In a momentous victory for LGBT people of faith, the Presbyterian Church (USA) has officially sanctioned the ordination of LGBT clergy. Last year, the General Assembly voted in favor of dropping the ban on allowing LGBT clergy to serve openly in a 373-323 vote. Yesterday a majority of regional presbyteries also voted in favor of ending the ban, meaning the change will become official practice in the Presbyterian Church. This is the fourth time in fourteen years that Presbyterians have moved toward full inclusion in the clergy and it seems as though the fourth time was the charm. Eighty-seven of the 173 presbyteries needed to vote in favor of ending the ban in order for the change to pass. That number was met and then surpassed when the Twin Cities presbytery, covering Minneapolis and St. Paul, Minn., voted in favor of ending the ban. Just 63 presbyteries have voted in opposition. This change in ordination policy is particularly important because the Presbyterian Church is one of the largest Mainline Protestant denominations in the United States, after the United Methodist Church and the Evangelical Lutheran Church in America (ELCA).
The Presbyterian Church is not the only mainline Protestant denomination that has moved toward full inclusion of LGBT members. Both the ELCA and the Episcopal Church (the fourth largest Mainline Protestant denomination) have approved resolutions that support the full inclusion of LGBT people of faith. The Episcopal Church has ordained LGBT clergy since 1989 and passed a resolution in 1994 that officially prohibited denying ordination based on sexual orientation. The church made waves in 2003 when the Rev. V. Gene Robinson was consecrated as bishop of the Diocese of New Hampshire. Of the four largest Mainline Protestant Denominations, the United Methodist Church is the only one that has yet to officially adopt policies that support full inclusion. Many individual churches, however, are openly welcoming of LGBT members and affiliate with the Reconciling Ministries Network, a grassroots movement that seeks to change church policy to allow for full inclusion of LGBT members of the United Methodist Church.
When anti-LGBT political or religious figures argue that they represent the “religious” or “Christian” perspective, their words must be taken with a grain of salt. This way of thinking is clear in the case of New York State Sen. Rev. Ruben Diaz, who is ordained in the Church of God, a Charismatic Pentecostal church. Sen. Rev. Diaz has called for a boycott of the Spanish-language newspaper El Diario after the paper published an editorial supportive of the move towards marriage equality in New York State. Sen. Rev. Diaz claims that El Diario is “anti-Christian” because it supports LGBT equality. This claim is far from representative of the position many faithful Christians actually hold. As evidenced by the official position of the Presbyterian, Lutheran, and Episcopal churches, as well as lay movements among other denominations, like Methodists. Those who claim to speak from the “Christian position” may speak on behalf of themselves, and perhaps their own denominations, but to claim that they represent all Christians is a gross misstatement.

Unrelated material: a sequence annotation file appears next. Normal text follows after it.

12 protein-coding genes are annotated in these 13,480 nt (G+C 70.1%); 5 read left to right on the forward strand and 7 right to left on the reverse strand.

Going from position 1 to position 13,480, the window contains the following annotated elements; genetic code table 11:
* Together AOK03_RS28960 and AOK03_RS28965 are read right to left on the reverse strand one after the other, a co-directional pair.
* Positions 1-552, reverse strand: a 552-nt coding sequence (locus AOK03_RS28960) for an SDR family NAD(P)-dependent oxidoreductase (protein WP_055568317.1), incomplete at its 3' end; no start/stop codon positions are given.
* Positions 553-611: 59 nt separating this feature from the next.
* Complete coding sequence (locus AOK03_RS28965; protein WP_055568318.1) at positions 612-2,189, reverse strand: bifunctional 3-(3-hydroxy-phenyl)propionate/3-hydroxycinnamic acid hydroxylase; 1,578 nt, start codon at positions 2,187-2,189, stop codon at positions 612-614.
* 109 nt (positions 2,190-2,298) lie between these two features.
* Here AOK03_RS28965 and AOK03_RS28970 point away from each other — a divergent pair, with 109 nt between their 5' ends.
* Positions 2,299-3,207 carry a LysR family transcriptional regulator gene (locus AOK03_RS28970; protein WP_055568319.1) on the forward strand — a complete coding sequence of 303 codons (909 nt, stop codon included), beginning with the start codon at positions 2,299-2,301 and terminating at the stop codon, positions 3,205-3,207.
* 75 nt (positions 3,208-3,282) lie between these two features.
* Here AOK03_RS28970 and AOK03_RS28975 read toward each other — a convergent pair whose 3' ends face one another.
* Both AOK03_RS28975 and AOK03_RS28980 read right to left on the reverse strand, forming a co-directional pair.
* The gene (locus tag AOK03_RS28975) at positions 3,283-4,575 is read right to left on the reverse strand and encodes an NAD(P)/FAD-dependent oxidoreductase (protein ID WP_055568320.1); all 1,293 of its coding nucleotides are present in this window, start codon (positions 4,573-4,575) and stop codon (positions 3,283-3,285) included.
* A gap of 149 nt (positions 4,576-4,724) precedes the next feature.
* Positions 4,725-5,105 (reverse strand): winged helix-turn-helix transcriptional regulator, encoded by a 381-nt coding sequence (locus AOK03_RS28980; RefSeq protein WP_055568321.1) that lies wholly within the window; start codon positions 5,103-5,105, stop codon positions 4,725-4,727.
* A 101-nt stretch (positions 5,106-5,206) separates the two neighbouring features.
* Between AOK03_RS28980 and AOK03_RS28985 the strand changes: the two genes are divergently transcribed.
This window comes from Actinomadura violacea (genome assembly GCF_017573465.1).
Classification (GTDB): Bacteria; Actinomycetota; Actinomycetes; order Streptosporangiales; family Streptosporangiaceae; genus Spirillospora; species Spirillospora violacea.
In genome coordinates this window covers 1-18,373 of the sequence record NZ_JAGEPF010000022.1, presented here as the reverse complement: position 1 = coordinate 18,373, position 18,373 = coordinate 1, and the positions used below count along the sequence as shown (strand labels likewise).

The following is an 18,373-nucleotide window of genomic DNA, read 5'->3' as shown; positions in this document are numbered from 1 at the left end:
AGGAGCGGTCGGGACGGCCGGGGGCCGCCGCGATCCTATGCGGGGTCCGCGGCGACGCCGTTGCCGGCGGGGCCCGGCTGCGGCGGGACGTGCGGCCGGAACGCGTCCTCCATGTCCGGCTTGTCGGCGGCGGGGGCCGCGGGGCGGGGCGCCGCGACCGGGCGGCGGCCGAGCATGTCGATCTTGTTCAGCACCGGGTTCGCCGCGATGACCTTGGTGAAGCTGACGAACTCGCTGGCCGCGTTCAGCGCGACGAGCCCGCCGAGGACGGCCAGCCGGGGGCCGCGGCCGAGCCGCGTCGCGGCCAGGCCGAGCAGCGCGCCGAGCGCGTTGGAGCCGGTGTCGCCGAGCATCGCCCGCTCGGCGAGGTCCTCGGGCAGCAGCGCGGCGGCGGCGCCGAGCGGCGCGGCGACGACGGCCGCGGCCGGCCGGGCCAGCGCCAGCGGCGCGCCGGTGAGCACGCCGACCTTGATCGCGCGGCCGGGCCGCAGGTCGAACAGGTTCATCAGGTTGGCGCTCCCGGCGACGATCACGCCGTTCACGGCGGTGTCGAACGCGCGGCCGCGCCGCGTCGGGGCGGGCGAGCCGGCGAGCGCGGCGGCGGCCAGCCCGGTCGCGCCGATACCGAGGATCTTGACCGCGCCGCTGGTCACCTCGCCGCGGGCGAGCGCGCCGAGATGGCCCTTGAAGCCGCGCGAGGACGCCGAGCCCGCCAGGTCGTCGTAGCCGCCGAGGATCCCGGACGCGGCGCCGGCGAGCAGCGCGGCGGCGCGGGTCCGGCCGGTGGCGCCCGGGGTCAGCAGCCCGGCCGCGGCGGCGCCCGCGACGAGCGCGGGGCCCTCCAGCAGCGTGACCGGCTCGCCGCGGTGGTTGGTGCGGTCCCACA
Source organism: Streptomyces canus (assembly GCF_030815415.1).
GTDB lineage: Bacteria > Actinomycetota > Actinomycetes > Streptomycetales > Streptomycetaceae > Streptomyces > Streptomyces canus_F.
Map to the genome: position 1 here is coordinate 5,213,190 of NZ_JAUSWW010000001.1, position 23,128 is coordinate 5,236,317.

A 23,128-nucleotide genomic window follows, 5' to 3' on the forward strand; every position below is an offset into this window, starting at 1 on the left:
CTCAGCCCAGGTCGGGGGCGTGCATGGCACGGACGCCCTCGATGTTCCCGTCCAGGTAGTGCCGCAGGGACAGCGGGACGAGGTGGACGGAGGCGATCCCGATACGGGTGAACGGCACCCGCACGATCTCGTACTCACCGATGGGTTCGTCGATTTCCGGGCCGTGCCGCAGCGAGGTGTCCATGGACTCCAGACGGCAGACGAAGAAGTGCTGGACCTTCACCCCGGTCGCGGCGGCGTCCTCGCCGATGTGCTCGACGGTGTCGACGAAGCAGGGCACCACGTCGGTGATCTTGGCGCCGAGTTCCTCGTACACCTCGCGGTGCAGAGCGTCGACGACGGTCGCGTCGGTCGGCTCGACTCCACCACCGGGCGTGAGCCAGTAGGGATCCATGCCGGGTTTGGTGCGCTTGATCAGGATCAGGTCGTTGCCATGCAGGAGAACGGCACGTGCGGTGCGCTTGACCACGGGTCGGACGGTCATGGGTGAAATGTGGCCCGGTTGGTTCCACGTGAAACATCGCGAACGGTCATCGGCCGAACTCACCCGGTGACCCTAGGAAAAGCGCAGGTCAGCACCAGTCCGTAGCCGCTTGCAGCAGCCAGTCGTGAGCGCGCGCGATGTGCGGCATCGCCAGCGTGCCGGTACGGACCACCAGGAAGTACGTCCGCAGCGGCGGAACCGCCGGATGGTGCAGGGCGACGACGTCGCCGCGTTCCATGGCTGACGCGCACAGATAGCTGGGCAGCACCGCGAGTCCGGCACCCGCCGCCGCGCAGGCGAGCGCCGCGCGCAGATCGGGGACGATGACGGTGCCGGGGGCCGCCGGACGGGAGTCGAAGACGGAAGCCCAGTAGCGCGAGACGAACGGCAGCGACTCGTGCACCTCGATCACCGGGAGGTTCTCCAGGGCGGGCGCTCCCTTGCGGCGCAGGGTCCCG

As one more mainline Protestant denomination moves towards full LGBT inclusion, it is important to remember that the loudest voices do not always represent the majority. Religious figures and organizations, from the Westboro Baptist Church to Sen. Rev. Ruben Diaz garner news coverage in large part because their views are outside the mainstream. “One of the most beautiful tenets of Christianity is the love for all people,” said GLAAD President Jarrett Barrios. “Yesterday’s landmark vote is a true affirmation of that principle. We're delighted that the Presbyterians have formally joined the millions of faithful Americans who welcome their gay and lesbian brothers and sisters just as they are.”